To sum up, the ASUS TUF 4070 TI is a great graphics card for gamers and creators. The only downsides are the 12GB VRAM buffer and is its high price tag, which might deter some budget-conscious buyers.

  • Average 125 FPS at 4K in popular games.
  • Supports ray tracing and DLSS 3 for enhanced visuals and performance.
  • Quiet with a noise level of 32 dB under load and zero noise when idling.
  • Reasonable power consumption with a TDP of 285 W.
  • MSRP of $799, significantly higher than the RTX 4070.
  • 12 GB of VRAM might be limiting for future games requiring more VRAM.

Top 2 Best Silent Graphics Cards (Fanless)

It would be unfair to not include some passively cooled graphics cards. There’s nothing to say about their noise levels, but we can at least go over some performance aspects. Remember, though, you won’t get anything close to what’s listed above with fanless graphics cards.

1. Top Pick for Video Editing: Zotac GeForce GT 730

  • Noise level: 0 dB
  • Cores: 384
  • Clock freq: 902 MHz
  • Memory Bus: 64 Bit (GDDR3)
  • Memory Bandwidth: NC
  • VRAM: 4GB
  • TDP: 49W
  • Suggested PSU: 300W
  • Slot: Dual-slot
  • Bus Interface: PCIe 2.0 x 8
  • Power connector: None
  • Average FPS @4K: N/A
  • Basemark GPU (DX12): N/A
  • Release date: Q3 2014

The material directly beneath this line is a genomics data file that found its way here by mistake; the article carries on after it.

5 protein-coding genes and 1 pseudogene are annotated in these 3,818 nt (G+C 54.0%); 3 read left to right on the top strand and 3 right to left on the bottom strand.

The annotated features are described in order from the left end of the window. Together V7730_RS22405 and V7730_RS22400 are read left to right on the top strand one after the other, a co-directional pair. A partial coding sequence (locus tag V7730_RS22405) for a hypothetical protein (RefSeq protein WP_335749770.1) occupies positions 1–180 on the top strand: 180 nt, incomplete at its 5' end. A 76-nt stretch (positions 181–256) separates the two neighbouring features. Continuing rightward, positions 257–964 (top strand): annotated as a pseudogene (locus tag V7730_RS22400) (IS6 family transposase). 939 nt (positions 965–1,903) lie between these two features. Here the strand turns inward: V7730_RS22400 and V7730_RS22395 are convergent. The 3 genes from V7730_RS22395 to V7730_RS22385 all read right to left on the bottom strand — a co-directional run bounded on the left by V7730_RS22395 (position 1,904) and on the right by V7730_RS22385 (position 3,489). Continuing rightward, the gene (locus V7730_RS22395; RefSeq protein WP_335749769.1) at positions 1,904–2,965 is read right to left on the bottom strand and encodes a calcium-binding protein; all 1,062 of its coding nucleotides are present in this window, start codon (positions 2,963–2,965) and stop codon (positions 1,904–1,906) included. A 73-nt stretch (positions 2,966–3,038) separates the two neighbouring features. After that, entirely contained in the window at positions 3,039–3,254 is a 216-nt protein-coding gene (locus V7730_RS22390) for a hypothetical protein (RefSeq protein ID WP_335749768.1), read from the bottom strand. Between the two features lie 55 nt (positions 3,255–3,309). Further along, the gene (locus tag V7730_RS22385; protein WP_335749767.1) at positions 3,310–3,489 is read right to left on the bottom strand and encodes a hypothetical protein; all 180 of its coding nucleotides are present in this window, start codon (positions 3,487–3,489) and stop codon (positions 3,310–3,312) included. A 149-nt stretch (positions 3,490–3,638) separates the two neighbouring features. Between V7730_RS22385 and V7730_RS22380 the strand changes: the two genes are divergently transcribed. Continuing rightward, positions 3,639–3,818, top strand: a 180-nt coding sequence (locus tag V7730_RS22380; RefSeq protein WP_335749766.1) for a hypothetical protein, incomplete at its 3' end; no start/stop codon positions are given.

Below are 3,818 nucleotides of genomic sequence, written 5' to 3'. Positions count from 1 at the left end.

The Zotac GeForce has 4GB of video memory and a 64-bit memory interface. While this might sound comparable to the gaming graphics cards above, don’t even think about it for gaming.

Its performance is more like a 1GB graphics card but the extra memory allows for video streaming, editing, and other media activities. If you want a gaming graphics card, expect to spend a lot more money.

The card uses an Nvidia GeForce 730 GPU with an 8-pin PCI-E 2.0. It also has HDMI, VGA and DVI outputs with support for up to 4K resolution. Again, though, don’t expect to do loads in 4K.

Plenty of users highlight the card’s performance as its downfall. But the easiest way around this is to not expect high-end video in gaming. You might be able to play older games or something like Minecraft on lower settings, but this card is better suited to video editing.

  • Budget graphics card.
  • Suitable for video editing and processing.
  • Easy to set up.
  • Really not suited to gaming.